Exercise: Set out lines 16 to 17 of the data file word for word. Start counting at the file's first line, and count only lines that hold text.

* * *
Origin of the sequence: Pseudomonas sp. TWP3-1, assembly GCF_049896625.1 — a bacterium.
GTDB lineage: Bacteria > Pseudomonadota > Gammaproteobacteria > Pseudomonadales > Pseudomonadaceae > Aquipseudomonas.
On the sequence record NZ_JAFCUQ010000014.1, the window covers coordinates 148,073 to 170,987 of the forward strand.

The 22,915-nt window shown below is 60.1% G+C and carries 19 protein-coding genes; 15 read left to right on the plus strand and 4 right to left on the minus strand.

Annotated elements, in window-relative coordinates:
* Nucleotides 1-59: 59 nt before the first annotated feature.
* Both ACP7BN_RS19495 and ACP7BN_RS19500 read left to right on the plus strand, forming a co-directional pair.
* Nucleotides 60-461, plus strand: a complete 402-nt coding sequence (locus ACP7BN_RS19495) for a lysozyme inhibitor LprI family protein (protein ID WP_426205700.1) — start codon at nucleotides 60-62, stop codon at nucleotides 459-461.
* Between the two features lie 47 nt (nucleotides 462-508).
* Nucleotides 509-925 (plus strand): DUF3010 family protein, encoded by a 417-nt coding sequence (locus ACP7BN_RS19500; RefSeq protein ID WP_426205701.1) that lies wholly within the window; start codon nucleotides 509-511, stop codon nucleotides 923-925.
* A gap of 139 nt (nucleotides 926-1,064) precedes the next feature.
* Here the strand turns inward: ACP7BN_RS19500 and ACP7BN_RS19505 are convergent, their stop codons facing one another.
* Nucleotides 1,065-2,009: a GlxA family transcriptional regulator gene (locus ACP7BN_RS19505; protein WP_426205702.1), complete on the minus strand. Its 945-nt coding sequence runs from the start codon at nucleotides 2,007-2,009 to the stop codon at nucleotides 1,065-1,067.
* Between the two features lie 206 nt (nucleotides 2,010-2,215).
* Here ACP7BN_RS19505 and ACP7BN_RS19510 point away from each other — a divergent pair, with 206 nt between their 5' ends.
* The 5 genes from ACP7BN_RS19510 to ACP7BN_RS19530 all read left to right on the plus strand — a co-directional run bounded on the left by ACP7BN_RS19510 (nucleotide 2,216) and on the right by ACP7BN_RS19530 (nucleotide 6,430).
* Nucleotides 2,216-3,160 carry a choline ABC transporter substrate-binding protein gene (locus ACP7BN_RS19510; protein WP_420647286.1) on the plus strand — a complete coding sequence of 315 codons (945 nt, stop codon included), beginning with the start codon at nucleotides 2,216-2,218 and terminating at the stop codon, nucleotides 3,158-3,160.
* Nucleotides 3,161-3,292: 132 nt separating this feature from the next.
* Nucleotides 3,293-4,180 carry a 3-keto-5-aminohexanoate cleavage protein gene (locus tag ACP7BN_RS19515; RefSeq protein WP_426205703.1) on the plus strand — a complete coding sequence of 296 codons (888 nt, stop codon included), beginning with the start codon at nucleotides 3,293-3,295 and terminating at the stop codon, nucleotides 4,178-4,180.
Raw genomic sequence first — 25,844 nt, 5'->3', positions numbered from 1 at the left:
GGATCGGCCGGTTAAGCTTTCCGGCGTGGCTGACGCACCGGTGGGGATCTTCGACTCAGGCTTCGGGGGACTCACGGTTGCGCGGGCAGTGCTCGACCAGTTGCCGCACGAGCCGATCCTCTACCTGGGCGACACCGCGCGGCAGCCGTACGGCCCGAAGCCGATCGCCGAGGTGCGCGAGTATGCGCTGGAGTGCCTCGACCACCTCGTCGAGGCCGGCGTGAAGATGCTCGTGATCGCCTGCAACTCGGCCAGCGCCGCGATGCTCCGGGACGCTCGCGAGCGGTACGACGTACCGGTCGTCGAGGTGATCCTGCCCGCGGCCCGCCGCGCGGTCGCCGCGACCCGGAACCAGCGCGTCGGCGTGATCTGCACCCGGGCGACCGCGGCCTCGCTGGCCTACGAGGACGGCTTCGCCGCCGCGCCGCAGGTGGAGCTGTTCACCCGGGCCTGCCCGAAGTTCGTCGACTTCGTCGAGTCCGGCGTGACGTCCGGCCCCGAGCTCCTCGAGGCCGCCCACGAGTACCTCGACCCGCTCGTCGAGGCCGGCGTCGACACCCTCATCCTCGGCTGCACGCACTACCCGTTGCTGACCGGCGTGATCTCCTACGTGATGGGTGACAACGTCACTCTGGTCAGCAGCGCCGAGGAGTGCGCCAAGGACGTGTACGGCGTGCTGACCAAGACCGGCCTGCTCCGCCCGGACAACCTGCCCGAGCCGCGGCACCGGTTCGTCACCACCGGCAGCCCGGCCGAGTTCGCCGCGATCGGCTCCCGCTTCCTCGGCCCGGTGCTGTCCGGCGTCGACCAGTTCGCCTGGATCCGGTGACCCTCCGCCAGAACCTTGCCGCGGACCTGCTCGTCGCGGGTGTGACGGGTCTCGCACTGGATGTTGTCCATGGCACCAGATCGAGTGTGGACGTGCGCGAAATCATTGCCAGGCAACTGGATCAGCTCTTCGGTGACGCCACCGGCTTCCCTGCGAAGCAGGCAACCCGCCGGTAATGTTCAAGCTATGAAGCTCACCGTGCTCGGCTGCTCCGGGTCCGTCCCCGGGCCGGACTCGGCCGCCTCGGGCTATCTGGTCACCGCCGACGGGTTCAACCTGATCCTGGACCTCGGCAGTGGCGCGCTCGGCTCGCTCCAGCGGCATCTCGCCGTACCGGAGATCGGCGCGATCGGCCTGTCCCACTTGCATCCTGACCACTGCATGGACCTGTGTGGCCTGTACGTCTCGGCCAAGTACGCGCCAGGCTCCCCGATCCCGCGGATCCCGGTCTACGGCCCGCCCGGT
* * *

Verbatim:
* The 5 genes from ACP7BN_RS19510 to ACP7BN_RS19530 all read left to right on the plus strand — a co-directional run bounded on the left by ACP7BN_RS19510 (nucleotide 2,216) and on the right by ACP7BN_RS19530 (nucleotide 6,430).
* Nucleotides 2,216-3,160 carry a choline ABC transporter substrate-binding protein gene (locus ACP7BN_RS19510; protein WP_420647286.1) on the plus strand — a complete coding sequence of 315 codons (945 nt, stop codon included), beginning with the start codon at nucleotides 2,216-2,218 and terminating at the stop codon, nucleotides 3,158-3,160.